Despite the work that is being done by the food retailers to improve the experience for customers on mobile, Vanessa Henry, shopper insight manager at IGD, says there is still lots of effort needed. She cites research that shows 81 per cent of shoppers say they have "useful" retail apps on their phones but only 34 per cent have a "useful" grocery app. "There is no killer grocery app. There needs to be improvement here," suggests Henry.
One area retailers can make improvements is by working with manufacturers and moving towards the adoption of digital-first design for product images, which when used on websites can massively improve the ability of customers to find products – especially when using mobiles.
Oli Bradley, global e-commerce experience design director at Unilever, says: "Packaging is still being done for [the selling of goods in] stores. We need to look at this and have digital-first design instead because 60 per cent of retail sales will be influenced by digital by 2017 and much of it will be on mobile, with 80 per cent of this traffic on screens smaller than 5.1 inches."
The China opportunity
Nowhere is mobile more prevalent than in China – where for the main sites like Alibaba and JD.com as many as 70 per cent of transactions are undertaken on mobile devices. As China is a target market for many UK retailers this gives them an added imperative to placing a strong focus on mobile.
Leah Zhang, head of development at Alibaba, says it is very much a mobile-first market and one that is being seen as very attractive to UK brands. This is a result of the triumvirate of: significant growth in the retail sector; the growing numbers of middle class consumers; and the rise of younger shoppers with disposable income.
She suggests the likes of Alibaba, with its Tmall online marketplace and Tmall.HK site that does not need the retailers to have a presence in China, were "lowering the barriers of access" for British companies to trade in China. The likes of Ted Baker, House of Fraser, Burberry and Sainsbury's are among the UK retailers presently selling goods through Alibaba in China.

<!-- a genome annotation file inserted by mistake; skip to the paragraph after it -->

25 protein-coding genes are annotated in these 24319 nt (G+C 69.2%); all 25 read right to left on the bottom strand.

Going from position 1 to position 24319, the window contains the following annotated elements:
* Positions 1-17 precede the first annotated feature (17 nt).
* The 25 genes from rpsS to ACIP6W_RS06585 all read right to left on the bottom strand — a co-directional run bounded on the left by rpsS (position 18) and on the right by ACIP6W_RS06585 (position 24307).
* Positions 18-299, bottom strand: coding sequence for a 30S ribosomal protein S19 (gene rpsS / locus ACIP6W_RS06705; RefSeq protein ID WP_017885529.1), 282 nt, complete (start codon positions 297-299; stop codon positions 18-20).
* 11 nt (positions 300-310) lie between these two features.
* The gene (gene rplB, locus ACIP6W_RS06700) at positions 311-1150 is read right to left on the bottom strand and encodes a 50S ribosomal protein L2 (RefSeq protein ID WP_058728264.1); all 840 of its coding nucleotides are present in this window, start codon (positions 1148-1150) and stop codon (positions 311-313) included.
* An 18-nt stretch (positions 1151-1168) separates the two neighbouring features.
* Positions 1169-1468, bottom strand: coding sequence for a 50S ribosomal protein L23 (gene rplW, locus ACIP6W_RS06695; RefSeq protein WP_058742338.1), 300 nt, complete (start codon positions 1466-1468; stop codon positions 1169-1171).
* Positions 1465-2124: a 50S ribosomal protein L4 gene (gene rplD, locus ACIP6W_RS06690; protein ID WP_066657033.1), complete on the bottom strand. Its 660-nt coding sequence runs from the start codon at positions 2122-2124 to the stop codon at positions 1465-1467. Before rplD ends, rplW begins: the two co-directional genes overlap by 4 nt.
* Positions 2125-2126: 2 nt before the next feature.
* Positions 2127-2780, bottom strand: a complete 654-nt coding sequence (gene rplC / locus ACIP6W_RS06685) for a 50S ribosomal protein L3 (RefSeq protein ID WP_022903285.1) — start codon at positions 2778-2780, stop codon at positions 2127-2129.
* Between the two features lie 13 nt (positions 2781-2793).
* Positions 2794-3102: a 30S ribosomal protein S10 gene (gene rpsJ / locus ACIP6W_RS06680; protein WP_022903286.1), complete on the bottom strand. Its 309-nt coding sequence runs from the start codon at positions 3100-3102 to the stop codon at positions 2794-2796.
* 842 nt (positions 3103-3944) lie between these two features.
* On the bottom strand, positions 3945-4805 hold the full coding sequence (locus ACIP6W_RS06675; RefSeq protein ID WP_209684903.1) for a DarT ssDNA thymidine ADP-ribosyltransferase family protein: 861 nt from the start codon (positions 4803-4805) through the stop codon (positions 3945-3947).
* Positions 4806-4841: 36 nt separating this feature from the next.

Anja Madsen, head of online operations at Sainsbury's, says the company sells on Tmall and has been having great success: "We've just doubled the product range and are doing some interesting marketing activity. It's 'Singles Day' in China on November 11 and we expect to sell six months' worth of some products on that one day."
Ongoing developments at home
For all the potential of these faraway markets, Madsen is clearly very much focused on the domestic market where much is happening. As well as the launch of an app for Sainsbury’s core grocery business and a Tu clothing-specific app, Click and Collect being made available in 130 stores, and a new online fulfilment centre being built in East London, the big event at the grocer is the recent acquisition of Home Retail Group.
This deal is testament to the serious intent that the UK grocers have for making online retail work and become profitable. Sainsbury's has made it clear the Argos stores will play a significant part in the development of its multi-channel aspirations.
Madsen says Sainsbury's is looking at how to use these stores as collection points for online orders and how to combine purchases made across businesses – thereby giving a seamless shopping journey across Sainsbury's and Argos product categories.
Such moves highlight how exciting the online and digital marketplace is for the food retailers who are clearly still in the early stages of their developments in what will undoubtedly be a key battleground for the future.